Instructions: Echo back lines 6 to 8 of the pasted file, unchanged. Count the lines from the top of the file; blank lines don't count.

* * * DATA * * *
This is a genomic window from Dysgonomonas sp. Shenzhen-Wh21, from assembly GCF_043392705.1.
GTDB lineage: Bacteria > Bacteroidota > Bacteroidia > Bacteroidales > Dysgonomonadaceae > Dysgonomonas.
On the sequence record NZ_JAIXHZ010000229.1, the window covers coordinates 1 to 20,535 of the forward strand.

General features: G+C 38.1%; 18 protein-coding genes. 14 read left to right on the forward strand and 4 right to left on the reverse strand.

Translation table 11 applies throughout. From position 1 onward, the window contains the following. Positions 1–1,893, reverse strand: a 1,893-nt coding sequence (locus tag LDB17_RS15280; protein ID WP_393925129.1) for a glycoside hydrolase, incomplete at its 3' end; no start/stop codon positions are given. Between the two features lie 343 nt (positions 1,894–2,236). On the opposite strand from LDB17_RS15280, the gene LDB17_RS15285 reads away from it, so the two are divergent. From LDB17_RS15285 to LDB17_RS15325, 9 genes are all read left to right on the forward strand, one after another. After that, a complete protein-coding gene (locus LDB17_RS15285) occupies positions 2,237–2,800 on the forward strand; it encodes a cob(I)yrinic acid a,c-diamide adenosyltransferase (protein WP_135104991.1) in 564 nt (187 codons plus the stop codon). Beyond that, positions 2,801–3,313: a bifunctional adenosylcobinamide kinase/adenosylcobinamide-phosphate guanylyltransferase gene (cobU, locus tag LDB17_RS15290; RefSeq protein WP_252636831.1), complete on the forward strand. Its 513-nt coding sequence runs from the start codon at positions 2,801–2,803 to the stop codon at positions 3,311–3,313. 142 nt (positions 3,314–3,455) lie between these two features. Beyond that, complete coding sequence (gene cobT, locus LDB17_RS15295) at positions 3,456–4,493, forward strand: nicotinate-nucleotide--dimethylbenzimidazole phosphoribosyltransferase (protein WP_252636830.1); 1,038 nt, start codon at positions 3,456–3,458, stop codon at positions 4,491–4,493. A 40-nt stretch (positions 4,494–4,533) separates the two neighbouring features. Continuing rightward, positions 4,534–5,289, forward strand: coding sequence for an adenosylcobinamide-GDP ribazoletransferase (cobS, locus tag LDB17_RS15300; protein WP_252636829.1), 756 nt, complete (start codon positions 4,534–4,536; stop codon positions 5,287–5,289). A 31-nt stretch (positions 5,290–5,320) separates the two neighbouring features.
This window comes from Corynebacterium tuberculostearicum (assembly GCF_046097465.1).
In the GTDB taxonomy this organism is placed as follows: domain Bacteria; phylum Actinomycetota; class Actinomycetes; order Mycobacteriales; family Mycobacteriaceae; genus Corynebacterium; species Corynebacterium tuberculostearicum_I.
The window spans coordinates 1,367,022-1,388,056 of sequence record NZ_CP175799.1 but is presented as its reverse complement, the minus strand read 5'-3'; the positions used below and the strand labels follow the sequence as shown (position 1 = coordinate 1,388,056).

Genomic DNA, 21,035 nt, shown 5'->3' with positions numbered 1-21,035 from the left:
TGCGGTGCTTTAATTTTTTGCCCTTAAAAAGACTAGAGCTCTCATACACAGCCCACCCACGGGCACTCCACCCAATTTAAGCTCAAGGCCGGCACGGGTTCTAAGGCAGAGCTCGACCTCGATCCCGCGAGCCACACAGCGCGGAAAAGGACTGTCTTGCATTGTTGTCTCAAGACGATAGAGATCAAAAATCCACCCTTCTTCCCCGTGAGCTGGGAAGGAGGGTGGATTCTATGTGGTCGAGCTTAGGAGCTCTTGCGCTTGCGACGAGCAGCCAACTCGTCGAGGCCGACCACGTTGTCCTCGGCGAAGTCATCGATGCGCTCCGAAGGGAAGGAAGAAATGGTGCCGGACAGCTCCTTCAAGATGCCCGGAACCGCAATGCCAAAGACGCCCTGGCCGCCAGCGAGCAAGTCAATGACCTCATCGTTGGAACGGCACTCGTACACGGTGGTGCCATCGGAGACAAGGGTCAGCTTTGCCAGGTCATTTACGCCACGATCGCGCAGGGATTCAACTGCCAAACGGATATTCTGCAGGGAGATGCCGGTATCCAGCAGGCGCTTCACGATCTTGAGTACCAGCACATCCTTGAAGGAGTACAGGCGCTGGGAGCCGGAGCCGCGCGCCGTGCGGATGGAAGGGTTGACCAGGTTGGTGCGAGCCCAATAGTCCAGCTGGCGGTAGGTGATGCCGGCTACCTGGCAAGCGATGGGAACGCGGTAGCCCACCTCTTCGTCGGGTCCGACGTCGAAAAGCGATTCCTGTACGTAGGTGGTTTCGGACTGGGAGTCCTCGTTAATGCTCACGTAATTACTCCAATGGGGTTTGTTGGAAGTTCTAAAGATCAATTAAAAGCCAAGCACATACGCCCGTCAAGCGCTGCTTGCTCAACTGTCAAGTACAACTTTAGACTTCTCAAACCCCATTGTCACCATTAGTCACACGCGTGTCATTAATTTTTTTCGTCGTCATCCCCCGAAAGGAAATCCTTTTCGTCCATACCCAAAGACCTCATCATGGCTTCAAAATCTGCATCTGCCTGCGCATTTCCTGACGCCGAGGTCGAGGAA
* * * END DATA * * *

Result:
This window comes from Corynebacterium tuberculostearicum (assembly GCF_046097465.1).
In the GTDB taxonomy this organism is placed as follows: domain Bacteria; phylum Actinomycetota; class Actinomycetes; order Mycobacteriales; family Mycobacteriaceae; genus Corynebacterium; species Corynebacterium tuberculostearicum_I.
The window spans coordinates 1,367,022-1,388,056 of sequence record NZ_CP175799.1 but is presented as its reverse complement, the minus strand read 5'-3'; the positions used below and the strand labels follow the sequence as shown (position 1 = coordinate 1,388,056).